Histopathology showed an acanthoti epidermis, but most of the changes were located in the deep dermis, where we observed the presence of a proliferation of spindle cells lying in a myxoid stroma, the largest component of the tumor (Figures 3 and 4). We also observed the presence of a large number of atypical bizarre cells and mitotic figures which imparted a high level of indifferentiation to the lesion. We also noted the presence of atypical giant star-shaped cells and curved blood vessels. (Figures 5 and 6).

 

 

 

 

 

 

 

 

The material was sent for immunohistochemistry. All the markers tested proved negative - smooth muscle actin, CD34, cytokeratin, desmin and S-100 protein. This result suggested to the team that the lesion was a highly undifferentiated pleomorphic sarcoma. More specifically, the histopathologic characteristics pointed to a mixofibrossarcoma. We then requested a vimentin immunohistochemical assay, which returned a positive result.

Imaging studies did not indicate any invasion of deeper structures and no distant metastasis. The patient was referred to an oncology reference centre for therapeutic assessment and development of a treatment regime.

Large amount of bizarre cells, and atypical mitotic figures gave a high degree of differentiation to injury and called attention to the presence of atypical cells form giant stars and curvilinear vessels (Figures 5 and 6).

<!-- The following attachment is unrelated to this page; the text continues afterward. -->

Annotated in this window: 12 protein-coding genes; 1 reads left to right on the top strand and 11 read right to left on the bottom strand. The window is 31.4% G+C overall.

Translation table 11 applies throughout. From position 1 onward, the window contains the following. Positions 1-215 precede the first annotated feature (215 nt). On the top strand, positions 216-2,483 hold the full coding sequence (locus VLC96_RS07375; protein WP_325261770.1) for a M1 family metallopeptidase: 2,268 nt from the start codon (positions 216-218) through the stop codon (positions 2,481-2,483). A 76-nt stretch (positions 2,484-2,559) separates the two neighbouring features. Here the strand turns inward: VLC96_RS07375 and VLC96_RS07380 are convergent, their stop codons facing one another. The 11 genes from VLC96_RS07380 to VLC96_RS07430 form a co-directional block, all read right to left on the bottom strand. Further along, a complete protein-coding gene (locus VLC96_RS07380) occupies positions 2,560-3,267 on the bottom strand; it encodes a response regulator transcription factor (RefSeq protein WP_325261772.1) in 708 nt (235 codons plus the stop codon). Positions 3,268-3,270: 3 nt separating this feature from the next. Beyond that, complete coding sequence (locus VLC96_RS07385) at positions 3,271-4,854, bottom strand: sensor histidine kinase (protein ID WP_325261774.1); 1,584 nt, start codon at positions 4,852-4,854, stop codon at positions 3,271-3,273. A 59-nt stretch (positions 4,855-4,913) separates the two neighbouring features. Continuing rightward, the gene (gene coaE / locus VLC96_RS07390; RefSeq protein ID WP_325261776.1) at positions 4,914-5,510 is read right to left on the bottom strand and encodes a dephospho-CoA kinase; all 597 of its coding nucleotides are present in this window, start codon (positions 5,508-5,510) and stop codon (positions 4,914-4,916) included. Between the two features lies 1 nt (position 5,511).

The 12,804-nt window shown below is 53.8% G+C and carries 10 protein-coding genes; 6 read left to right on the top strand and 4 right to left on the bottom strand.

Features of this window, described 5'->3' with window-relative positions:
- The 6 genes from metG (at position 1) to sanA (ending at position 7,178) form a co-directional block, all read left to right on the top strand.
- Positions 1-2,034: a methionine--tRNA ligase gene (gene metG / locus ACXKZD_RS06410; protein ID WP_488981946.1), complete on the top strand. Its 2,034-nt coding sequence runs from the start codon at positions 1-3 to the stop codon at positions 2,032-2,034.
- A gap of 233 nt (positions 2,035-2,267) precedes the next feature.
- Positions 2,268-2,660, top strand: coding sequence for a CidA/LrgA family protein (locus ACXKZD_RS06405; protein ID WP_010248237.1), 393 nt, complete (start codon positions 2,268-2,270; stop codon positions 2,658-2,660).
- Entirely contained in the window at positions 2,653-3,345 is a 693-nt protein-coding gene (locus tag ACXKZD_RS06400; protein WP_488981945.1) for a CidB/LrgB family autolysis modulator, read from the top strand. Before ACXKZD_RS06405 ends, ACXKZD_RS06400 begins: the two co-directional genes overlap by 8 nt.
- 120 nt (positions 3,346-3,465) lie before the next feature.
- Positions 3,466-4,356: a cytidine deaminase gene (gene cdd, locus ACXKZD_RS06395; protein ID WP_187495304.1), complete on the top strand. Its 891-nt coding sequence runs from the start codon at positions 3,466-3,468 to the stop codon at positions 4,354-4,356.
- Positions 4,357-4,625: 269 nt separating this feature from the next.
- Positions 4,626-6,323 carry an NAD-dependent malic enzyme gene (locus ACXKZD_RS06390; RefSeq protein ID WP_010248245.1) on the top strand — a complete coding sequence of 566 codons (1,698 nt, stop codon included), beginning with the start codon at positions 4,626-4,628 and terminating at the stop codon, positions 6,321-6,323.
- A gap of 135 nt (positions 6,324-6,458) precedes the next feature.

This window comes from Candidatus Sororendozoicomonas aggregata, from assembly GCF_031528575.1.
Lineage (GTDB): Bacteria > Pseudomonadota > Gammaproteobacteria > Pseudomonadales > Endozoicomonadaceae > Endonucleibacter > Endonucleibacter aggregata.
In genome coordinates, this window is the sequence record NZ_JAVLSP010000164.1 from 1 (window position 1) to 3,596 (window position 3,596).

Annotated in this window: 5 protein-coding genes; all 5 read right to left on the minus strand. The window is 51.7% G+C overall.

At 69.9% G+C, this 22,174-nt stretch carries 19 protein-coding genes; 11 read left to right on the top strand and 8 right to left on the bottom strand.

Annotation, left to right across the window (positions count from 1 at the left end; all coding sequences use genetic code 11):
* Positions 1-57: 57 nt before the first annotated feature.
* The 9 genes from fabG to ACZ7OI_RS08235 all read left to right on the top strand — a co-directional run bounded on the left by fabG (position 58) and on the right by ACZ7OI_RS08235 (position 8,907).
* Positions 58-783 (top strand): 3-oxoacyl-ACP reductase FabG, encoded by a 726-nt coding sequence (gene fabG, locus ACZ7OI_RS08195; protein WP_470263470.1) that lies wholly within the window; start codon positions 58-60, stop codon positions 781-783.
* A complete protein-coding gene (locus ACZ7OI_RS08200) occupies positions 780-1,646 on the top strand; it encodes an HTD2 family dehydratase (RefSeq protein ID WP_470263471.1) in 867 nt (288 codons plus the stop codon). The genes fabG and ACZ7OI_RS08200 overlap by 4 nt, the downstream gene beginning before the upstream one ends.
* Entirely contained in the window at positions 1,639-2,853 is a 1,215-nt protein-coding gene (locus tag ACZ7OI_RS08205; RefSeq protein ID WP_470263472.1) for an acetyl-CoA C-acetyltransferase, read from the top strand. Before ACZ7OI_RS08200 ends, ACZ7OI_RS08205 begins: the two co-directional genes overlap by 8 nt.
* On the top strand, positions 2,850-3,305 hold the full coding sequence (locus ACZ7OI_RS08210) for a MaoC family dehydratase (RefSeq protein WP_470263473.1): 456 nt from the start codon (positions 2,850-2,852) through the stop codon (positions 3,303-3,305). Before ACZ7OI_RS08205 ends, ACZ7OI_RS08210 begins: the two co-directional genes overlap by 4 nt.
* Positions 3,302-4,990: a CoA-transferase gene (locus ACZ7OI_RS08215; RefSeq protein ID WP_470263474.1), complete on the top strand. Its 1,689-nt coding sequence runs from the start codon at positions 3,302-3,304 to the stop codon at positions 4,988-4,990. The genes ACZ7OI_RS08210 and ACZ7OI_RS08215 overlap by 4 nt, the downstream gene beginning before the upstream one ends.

DISCUSSION

Sarcomas, consisting of a heterogeneous group of neoplasms, histologically classified according to the mature tissue they resemble,7 are among the neoplasms that dermatologists do not generally encounter on a daily basis.

The case described above concerns a rapidly growing high-grade mixofibrossarcoma in a young adult. This is normally a slow-growing tumor affecting people in their sixties, seventies and to eighties and represents the majority of malignant mesenchymal neoplasms among the elderly. 4

Skin mixofibrossarcoma may look misleadingly trivial, particularly in superficial skin biopsies. Such tests can easily underestimate the presence of high-grade tumor or even misjudge it as benign. This adds to the difficulties of diagnosing a mixofibrossarcoma. 4

The histopathology test is the gold standard for establishing a definitive diagnosis of mixofibrossarcoma. 5 Immunohistochemistry is positive in most cases for vimentin, and in some cases for smooth muscle actin and desmin. 6

The tumors are divided into low, intermediate and high grade. The main findings in all the tumors, regardless of grade, are multinodular growth with incomplete fibrous septa and myxoid stroma. 6 Low level tumors (I) are characterized by hypocellularity, especially by the most prominent myxoid areas with little atypia and rarely invading fascia and muscle.2,4 They may also include pseudolipoblastos, a subtype of tumor cells filled with foamy cytoplasmic vacuoles compressing the core, giving the appearance of a lipoblast as can be seen in liposarcomas. These cells are fibroblasts with vacuoles containing glycosaminoglycans. Although a useful diagnostic finding, this subtype is not always present and other tumors can produce cells with similar morphology. 4 Intermediate grade (II) tumors are more cellular and pleomorphic, with necrosis but with no extensive solid areas. 6 Finally, high-grade tumors (III) are densely cellular and with a large amount of cellular pleomorphism, bizarre nuclei, hemorrhage and necrosis areas and usually with few myxoid stroma associated with large solid areas. Many cases, such as what is reported herein, show bizarre multinucleate giant cells with abundant eosinophilic cytoplasm. 4, 6